Designed by Gilberto Guillemard, who also designed the Presbytère, the Cabildo was the site of the Louisiana Purchase transfer in 1803, which finalized the United States’ acquisition of the Louisiana Territory and doubled the size of the fledgling nation. Through the years it has served as a city hall, a courthouse, a prison and, since 1911, the flagship home of the Louisiana State Museum.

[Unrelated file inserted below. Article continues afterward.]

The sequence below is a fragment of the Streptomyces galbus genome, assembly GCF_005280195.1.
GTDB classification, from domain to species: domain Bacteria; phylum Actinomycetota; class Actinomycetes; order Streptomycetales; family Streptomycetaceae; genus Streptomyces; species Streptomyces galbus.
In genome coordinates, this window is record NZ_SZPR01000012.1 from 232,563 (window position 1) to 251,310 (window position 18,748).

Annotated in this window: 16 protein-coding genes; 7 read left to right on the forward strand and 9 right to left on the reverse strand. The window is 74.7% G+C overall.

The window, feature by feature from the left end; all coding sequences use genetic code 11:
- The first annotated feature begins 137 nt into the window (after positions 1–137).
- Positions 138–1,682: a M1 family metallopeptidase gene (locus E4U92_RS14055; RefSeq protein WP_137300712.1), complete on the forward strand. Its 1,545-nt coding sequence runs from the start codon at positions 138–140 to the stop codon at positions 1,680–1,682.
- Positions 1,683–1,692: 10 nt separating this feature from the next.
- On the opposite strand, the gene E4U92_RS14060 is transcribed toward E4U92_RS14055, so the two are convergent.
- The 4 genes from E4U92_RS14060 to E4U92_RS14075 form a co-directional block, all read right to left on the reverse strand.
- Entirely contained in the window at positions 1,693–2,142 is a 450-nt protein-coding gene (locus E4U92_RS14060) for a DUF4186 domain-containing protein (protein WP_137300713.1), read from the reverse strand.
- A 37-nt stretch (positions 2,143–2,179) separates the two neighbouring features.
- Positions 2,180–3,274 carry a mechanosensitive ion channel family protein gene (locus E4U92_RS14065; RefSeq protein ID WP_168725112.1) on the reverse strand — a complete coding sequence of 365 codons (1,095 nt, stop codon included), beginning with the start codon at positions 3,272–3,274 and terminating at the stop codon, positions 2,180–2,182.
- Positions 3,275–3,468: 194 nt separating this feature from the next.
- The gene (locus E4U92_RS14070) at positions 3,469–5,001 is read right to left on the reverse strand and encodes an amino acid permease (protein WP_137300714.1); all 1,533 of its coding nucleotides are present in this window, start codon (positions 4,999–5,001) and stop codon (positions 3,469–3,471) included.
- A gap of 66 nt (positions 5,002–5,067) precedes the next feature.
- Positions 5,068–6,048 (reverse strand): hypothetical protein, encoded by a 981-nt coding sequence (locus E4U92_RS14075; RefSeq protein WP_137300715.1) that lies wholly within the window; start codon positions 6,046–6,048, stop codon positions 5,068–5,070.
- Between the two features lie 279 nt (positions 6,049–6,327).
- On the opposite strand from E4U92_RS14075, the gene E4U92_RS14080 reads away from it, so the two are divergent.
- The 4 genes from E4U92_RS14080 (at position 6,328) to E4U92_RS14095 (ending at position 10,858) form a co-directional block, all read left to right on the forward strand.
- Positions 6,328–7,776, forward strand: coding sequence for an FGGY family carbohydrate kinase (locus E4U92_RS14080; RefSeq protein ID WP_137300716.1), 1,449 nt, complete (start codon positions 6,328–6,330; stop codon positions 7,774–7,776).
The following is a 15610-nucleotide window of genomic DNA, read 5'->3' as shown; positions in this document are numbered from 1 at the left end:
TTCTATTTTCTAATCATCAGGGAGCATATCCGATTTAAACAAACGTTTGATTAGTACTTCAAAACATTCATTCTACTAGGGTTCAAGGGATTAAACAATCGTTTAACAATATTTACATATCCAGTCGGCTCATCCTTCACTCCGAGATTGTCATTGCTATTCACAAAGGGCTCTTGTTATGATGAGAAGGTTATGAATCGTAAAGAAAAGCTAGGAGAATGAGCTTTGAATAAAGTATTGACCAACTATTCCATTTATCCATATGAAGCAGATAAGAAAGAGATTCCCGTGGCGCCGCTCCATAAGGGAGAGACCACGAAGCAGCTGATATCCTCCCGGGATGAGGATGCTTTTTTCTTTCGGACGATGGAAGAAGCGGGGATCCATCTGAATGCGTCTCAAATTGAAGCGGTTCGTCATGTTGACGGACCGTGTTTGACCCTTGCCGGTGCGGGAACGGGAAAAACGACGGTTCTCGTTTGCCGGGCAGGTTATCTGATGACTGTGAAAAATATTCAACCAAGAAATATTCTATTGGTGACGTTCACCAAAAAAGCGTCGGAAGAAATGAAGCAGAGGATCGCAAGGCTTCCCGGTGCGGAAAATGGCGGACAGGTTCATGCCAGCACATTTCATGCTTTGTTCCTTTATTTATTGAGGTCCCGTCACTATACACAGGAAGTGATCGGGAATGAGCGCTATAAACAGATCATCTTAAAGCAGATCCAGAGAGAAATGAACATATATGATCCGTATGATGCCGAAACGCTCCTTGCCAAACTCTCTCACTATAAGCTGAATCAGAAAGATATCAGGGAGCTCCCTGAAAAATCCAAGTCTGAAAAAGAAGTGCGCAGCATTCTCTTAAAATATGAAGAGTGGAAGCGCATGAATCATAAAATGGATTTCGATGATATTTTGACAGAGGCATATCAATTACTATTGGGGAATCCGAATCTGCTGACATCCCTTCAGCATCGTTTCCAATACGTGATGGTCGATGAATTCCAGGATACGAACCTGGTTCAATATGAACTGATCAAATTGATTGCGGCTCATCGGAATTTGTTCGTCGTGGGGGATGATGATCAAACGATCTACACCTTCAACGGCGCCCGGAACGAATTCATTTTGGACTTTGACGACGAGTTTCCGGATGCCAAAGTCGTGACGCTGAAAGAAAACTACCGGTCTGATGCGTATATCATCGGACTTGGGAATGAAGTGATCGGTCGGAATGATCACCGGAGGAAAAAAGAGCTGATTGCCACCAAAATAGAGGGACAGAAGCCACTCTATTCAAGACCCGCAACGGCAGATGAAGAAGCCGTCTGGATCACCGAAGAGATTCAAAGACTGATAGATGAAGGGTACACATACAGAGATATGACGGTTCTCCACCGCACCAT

Visitors today can explore 200 years of Louisiana history, art and culture on three floors of exhibits. Highlights include Napoleon’s death mask, one of only four in existence. It was made from a mold crafted by Dr. Francesco Antommarchi, who was one of Napoleon Bonaparte’s physicians at the time of his death. Using a variety of artifacts, images and documents, the Battle of New Orleans exhibition opens with an exploration of the battle’s history, emphasizing the diversity of its participants and closes with an investigation of how the battle has been remembered, commemorated and represented. The museum includes Native American artifacts, a collection of magnificent 18th and 19th century Louisiana portraits and special displays on the Civil War and Reconstruction and the many diverse peoples that flavor Louisiana’s unique cultural gumbo. For more information, visit LouisianaStateMuseum.org.